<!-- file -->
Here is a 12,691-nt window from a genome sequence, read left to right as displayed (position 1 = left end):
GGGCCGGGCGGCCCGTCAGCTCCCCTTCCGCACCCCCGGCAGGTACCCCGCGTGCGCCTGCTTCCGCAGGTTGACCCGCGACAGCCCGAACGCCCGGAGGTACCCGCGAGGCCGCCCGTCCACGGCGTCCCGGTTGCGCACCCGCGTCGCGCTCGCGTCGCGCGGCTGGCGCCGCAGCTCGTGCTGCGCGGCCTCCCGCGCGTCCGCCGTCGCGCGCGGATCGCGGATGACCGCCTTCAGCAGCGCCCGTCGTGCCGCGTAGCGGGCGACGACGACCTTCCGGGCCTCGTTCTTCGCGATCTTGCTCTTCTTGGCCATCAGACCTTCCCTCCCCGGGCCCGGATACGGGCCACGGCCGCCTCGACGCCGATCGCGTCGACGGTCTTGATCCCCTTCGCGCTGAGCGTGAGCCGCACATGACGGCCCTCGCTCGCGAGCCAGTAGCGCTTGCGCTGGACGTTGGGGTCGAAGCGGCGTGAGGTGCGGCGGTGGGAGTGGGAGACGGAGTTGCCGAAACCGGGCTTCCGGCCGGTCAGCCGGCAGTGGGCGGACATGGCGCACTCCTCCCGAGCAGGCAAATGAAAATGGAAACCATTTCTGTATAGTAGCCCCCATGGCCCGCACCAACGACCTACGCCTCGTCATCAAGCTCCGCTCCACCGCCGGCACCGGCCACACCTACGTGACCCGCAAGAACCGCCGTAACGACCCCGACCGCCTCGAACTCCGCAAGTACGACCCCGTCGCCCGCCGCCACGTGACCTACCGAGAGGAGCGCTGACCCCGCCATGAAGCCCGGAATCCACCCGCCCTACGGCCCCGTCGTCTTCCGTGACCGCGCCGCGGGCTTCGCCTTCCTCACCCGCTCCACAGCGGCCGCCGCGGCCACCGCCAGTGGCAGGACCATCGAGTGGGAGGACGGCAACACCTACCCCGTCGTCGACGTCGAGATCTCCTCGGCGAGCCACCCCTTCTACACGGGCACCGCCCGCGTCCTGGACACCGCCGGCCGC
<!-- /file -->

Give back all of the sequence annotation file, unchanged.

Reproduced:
Here is a 12,691-nt window from a genome sequence, read left to right as displayed (position 1 = left end):
GGGCCGGGCGGCCCGTCAGCTCCCCTTCCGCACCCCCGGCAGGTACCCCGCGTGCGCCTGCTTCCGCAGGTTGACCCGCGACAGCCCGAACGCCCGGAGGTACCCGCGAGGCCGCCCGTCCACGGCGTCCCGGTTGCGCACCCGCGTCGCGCTCGCGTCGCGCGGCTGGCGCCGCAGCTCGTGCTGCGCGGCCTCCCGCGCGTCCGCCGTCGCGCGCGGATCGCGGATGACCGCCTTCAGCAGCGCCCGTCGTGCCGCGTAGCGGGCGACGACGACCTTCCGGGCCTCGTTCTTCGCGATCTTGCTCTTCTTGGCCATCAGACCTTCCCTCCCCGGGCCCGGATACGGGCCACGGCCGCCTCGACGCCGATCGCGTCGACGGTCTTGATCCCCTTCGCGCTGAGCGTGAGCCGCACATGACGGCCCTCGCTCGCGAGCCAGTAGCGCTTGCGCTGGACGTTGGGGTCGAAGCGGCGTGAGGTGCGGCGGTGGGAGTGGGAGACGGAGTTGCCGAAACCGGGCTTCCGGCCGGTCAGCCGGCAGTGGGCGGACATGGCGCACTCCTCCCGAGCAGGCAAATGAAAATGGAAACCATTTCTGTATAGTAGCCCCCATGGCCCGCACCAACGACCTACGCCTCGTCATCAAGCTCCGCTCCACCGCCGGCACCGGCCACACCTACGTGACCCGCAAGAACCGCCGTAACGACCCCGACCGCCTCGAACTCCGCAAGTACGACCCCGTCGCCCGCCGCCACGTGACCTACCGAGAGGAGCGCTGACCCCGCCATGAAGCCCGGAATCCACCCGCCCTACGGCCCCGTCGTCTTCCGTGACCGCGCCGCGGGCTTCGCCTTCCTCACCCGCTCCACAGCGGCCGCCGCGGCCACCGCCAGTGGCAGGACCATCGAGTGGGAGGACGGCAACACCTACCCCGTCGTCGACGTCGAGATCTCCTCGGCGAGCCACCCCTTCTACACGGGCACCGCCCGCGTCCTGGACACCGCCGGCCGC